Just over a year ago, a young gay man by the name of Joshua Shuck joined some friends at the Salt Lake City International Jazz Festival on a whim. It was late, things were getting a bit rowdy and people were drunk.
Some were very drunk.
Marc Handley was one of those drunk people and he, according to witnesses, began hitting on one of the girls in Joshua’s group. The more the girl said, “thanks, but no thanks,” the more Handley tried to sweet-talk her to his place, she told me not long after that night.
She asked for her friends to get her out of the situation.
Joshua told Handley to leave her alone.
I met Joshua several days after that night. While he is about six feet tall, he has a soft, angelic face and a demeanor to match. He appears young for his 23 years and is very shy and reserved. It would be obvious to most, even most drunk people, that he is a lover, not a fighter.
So, drunk Mr. Handley apparently determines that he isn’t going to take that from a nelly boy and body slams him to the ground. According to witnesses, Handley calls him “faggot” this and “faggot” that and, as Joshua gets back up, Handley lifts him and throws him head-first to the pavement, shattering two vertebrae.
His friend, the girl earlier hit on, began yelling to passersby that a “gay-bashing” was going on and people in the crowd came to Joshua’s aid — to the point Handley himself ends up in the same hospital Joshua is taken to.
One television station — KUTV — and one newspaper — QSaltLake — reported on the assault. And there it lies.
Coverage is over, few took notice.
Not one gay group approached Joshua to see if he had any needs, to see if he would press charges, to get the whole story and determine if an outcry is called for. In fact, other than friends and family, Joshua told me I was the only person in the gay community to talk to him about the incident at all. I talked to him several times over the past year to tell him what was going on — or more correctly what was not going on — with his case.
So, here we are a year later. Handley pleads down to two misdemeanors to avoid a trial. One newspaper showed up to cover the trial — QSaltLake. No television news, no gay activists, no concerned police officers.
And now, we move to sentencing.
Utah’s hate crime law is a penalty enhancement statute. In sentencing, a judge may use the fact that the crime was hate-related in determining what level of punishment is appropriate.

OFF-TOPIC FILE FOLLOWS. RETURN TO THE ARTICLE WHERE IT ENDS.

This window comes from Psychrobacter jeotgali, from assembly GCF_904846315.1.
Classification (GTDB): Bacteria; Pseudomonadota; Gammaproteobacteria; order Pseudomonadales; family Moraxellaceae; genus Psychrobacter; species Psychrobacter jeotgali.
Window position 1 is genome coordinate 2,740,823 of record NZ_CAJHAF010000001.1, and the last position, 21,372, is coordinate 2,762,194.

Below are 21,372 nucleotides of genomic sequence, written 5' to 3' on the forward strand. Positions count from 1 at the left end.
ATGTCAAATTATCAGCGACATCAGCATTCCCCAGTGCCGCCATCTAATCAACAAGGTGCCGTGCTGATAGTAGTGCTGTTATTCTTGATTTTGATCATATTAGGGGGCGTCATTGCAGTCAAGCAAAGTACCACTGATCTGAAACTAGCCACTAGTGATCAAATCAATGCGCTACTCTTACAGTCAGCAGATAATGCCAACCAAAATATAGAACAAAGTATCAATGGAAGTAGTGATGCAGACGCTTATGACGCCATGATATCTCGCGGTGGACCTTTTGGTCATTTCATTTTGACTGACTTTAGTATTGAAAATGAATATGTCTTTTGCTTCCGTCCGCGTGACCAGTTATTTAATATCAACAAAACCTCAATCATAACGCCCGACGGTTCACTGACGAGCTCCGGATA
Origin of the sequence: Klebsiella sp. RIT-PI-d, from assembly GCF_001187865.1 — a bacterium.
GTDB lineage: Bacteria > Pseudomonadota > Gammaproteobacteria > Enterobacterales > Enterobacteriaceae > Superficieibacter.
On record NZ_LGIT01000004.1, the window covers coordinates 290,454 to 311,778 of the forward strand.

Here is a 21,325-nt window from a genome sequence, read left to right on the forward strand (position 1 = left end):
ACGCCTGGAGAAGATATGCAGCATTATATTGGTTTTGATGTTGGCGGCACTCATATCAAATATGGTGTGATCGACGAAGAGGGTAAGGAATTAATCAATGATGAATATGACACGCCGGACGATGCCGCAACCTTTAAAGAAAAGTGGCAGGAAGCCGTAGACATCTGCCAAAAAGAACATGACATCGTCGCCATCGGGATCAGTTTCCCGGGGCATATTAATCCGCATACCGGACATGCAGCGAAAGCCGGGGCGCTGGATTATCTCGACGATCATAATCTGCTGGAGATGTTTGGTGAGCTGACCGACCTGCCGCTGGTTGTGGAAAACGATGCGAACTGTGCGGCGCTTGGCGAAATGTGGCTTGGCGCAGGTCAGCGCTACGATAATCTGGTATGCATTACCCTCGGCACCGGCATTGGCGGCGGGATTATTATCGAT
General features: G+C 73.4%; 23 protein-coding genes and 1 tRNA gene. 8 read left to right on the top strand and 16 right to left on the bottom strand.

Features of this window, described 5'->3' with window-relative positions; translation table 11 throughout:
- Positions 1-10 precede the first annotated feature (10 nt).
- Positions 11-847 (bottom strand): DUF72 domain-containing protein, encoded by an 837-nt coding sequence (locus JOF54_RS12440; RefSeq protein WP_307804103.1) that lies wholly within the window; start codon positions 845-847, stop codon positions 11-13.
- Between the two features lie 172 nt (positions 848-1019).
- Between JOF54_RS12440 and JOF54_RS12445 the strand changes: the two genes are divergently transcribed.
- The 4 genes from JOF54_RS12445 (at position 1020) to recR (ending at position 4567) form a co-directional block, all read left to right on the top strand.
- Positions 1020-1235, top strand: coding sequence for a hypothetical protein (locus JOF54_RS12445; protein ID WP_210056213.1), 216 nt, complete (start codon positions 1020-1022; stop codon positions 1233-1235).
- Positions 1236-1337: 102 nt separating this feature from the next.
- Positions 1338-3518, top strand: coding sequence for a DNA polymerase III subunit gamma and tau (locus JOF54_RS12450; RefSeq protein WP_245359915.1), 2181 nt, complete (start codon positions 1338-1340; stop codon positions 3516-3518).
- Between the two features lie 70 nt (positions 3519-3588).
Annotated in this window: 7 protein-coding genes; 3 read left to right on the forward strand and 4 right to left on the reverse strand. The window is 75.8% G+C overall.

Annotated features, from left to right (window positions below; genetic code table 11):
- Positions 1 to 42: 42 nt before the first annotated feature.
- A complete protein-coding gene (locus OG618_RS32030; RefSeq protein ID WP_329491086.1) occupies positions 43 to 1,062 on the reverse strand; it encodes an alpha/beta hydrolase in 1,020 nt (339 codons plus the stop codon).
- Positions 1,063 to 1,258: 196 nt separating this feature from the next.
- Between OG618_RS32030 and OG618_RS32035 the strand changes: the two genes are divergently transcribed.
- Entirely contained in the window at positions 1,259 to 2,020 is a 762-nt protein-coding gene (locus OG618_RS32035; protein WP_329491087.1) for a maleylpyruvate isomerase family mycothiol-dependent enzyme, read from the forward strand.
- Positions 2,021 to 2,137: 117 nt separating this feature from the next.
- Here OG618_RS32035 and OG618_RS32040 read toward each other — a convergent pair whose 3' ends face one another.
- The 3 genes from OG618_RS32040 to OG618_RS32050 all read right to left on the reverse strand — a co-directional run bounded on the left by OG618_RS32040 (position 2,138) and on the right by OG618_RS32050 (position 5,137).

“The sentencing judge or the Board of Pardons and Parole shall consider in their deliberations as an aggravating factor the public harm resulting from the commission of the offense, including the degree to which the offense is likely to incite community unrest or cause members of the community to reasonably fear for their physical safety or to freely exercise or enjoy any right secured by the Constitution or laws of the state or by the Constitution or laws of the United States.”
Joshua has a problem here. Since there was absolutely no reaction to the crime against him, it is likely an uphill battle to prove “public harm” or that a mere slap on the wrist would “incite community unrest.” How can his lawyers say that gay and lesbian people would “fear for their physical safety” if not one group, one activist, one concerned police officer stepped up to publicly say, “Hey, this guy is a victim of a gay bashing and this gay basher should be taught a lesson.”
Joshua is reminded every day that Handley pummeled his head into the pavement. To look left or right he must turn his entire upper body — his neck no longer does that. He has difficulty getting to sleep because of the pain.
Our community, however, forgot about the assault within a few days of it happening. We went merrily on holding wine and cheese parties, elaborate dinners and panel discussions. We tell people to come out of the closet and live their lives openly, yet we provide no resources for when the worst happens because of it. We have no victim services, no shelter for discarded youth, no legal advisers.
How many more Joshua Shucks are out there whom we have failed?